This is Harold Walker speaking, I used to live down Fountain Road, Hull, 9
Northumberland Villas to be precise, alongside Barmston Drain, and these are
my earliest thoughts and memories, as a youth.
We lived in a small two up two down house, in it my father, mother and my elder brother Bill and my two sisters Dorothy and Chris lived. Here I worked as an errand boy for a small shop at the corner of the terrace, delivering groceries to the Almshouses or old peoples homes down at the end of Little Northumberland Avenue. This was to help bring money into the house, three and sixpence per week, every evening after school and Saturday morning.
I was originally at the Northumberland Avenue boy’s school, coming through from the infants, to the juniors, then to the seniors, but whilst being in the seniors the war was declared and we were transferred to Lincoln Street School to continue with our education. The reason being, as far as I know, was the school was partially used for other war purposes .At Lincoln Street we had quite a lot of trouble with mixing with the Lincoln Street lads, particularly a very little short, very bossy teacher with glasses, thinking he could do what he liked with us, but unfortunately he found out, we could also take a dislike to him, and the prank we did on him, was to pick his car up, 6 of us, a little tiny ford and put it in-between two posts, where the shelter was for us to take shelter from the weather. He had the embarrassment of having to go back to the other teachers to help him lift his car out.
Later on in years, many years later, as a Normandy Veteran, I did actually meet one of the same lads who were in the same prank with me, which was rather amazing.
When the war started, I can remember it very, very vividly, and things all changed. The first thing that happened was all lights being put out at night time, the blackout being imposed on every house, so they did not shine any light. All the lights in the street going out and the gas light being turned out, and this in itself was a danger to everyone because when you were able to look around you knew where the posts were and the telegraph polls- I personally did walk into one later on, which I knocked myself out completely, as there was a fog at the time. This was slightly later when living down Blenheim Street. Now back to my youth.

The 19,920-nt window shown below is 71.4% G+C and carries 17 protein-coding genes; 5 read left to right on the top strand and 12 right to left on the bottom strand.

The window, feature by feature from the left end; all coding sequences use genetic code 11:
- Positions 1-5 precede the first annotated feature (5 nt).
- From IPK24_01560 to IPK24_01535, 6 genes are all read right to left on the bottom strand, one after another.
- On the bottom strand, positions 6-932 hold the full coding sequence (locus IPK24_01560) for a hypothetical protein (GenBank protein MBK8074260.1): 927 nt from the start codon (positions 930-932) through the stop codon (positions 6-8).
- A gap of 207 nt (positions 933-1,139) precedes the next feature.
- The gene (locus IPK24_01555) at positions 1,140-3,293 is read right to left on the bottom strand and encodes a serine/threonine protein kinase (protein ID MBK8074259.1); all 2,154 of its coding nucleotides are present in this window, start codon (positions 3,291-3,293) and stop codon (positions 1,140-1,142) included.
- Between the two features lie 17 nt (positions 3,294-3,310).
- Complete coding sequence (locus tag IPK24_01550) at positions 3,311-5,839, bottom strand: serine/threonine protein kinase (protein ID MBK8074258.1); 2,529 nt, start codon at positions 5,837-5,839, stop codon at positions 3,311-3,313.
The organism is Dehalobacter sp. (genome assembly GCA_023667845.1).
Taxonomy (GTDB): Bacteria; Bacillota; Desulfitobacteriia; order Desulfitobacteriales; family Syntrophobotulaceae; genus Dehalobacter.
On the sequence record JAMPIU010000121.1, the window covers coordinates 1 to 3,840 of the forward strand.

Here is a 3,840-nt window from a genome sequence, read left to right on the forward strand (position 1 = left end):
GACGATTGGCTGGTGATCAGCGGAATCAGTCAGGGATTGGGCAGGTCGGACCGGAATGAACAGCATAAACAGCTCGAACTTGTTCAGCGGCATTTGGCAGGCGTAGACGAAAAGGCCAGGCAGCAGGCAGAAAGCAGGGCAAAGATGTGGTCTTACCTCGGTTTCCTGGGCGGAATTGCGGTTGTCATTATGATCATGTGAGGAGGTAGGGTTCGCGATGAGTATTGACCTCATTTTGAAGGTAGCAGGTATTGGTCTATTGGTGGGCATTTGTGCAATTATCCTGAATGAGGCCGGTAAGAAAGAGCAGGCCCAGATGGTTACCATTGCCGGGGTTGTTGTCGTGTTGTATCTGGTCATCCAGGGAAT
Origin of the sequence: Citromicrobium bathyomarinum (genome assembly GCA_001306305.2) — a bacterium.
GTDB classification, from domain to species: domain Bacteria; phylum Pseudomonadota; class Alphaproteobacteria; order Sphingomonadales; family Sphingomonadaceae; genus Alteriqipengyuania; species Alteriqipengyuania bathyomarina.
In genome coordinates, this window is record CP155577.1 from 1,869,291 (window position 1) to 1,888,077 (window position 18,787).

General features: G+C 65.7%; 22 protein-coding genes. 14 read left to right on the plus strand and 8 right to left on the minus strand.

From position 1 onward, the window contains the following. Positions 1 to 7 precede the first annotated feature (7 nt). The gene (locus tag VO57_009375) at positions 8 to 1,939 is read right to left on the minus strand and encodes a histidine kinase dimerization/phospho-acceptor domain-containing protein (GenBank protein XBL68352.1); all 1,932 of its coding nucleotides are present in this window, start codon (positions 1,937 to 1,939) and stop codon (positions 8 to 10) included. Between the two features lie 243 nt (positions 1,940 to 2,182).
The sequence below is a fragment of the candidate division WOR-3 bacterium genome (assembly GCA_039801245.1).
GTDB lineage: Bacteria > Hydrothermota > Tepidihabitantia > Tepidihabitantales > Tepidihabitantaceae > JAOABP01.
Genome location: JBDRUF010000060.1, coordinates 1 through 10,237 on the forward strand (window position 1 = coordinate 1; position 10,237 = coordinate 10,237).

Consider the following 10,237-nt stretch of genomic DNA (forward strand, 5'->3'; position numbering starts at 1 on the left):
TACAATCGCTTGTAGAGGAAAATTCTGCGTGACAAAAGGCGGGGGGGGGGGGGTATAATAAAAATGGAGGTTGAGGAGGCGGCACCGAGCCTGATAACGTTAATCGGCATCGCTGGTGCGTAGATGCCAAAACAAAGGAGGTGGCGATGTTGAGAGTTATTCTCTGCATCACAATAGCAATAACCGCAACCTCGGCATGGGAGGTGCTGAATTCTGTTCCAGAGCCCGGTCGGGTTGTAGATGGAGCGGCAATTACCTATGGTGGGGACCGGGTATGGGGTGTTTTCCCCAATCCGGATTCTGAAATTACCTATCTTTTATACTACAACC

With the war the whole attitude to everything changed We were out on a few occasions when the aircraft, the enemy aircraft came over, the sirens began to wail, the guns used to open up and afterwards we went looking for shrapnel. This was one of the things many, many people did. Unfortunately, as time passed we actually finished up in an air raid, which used to happen with enemy aircraft over practically every night flying out somewhere into the country and coming back over the Humber, back to Germany. Looking outside, the aircraft flew above the railway line, the Hull and Barnsley line, which brought coal from Barnsley and goods. They went out of Hull onto the main line to Doncaster.
As the bombs came down, we all ducked, fortunately we lived to survive, but quite a number of my friends died. My father decided to see a chap called Sammy Allon who had a little green grocery wagon and pony, which he sold groceries from. Father asked him if he would move us to a home which he had found down Blenheim Street, which was 150 Blenheim Street .The reason for his choice, was that there was a concrete block air raid shelter in the garden which my father had a gas pipe put through the middle section of the concrete. Having put the gas pipe through, from one side to the other, he put wooden framing on top and this became our home, even when I went into the services .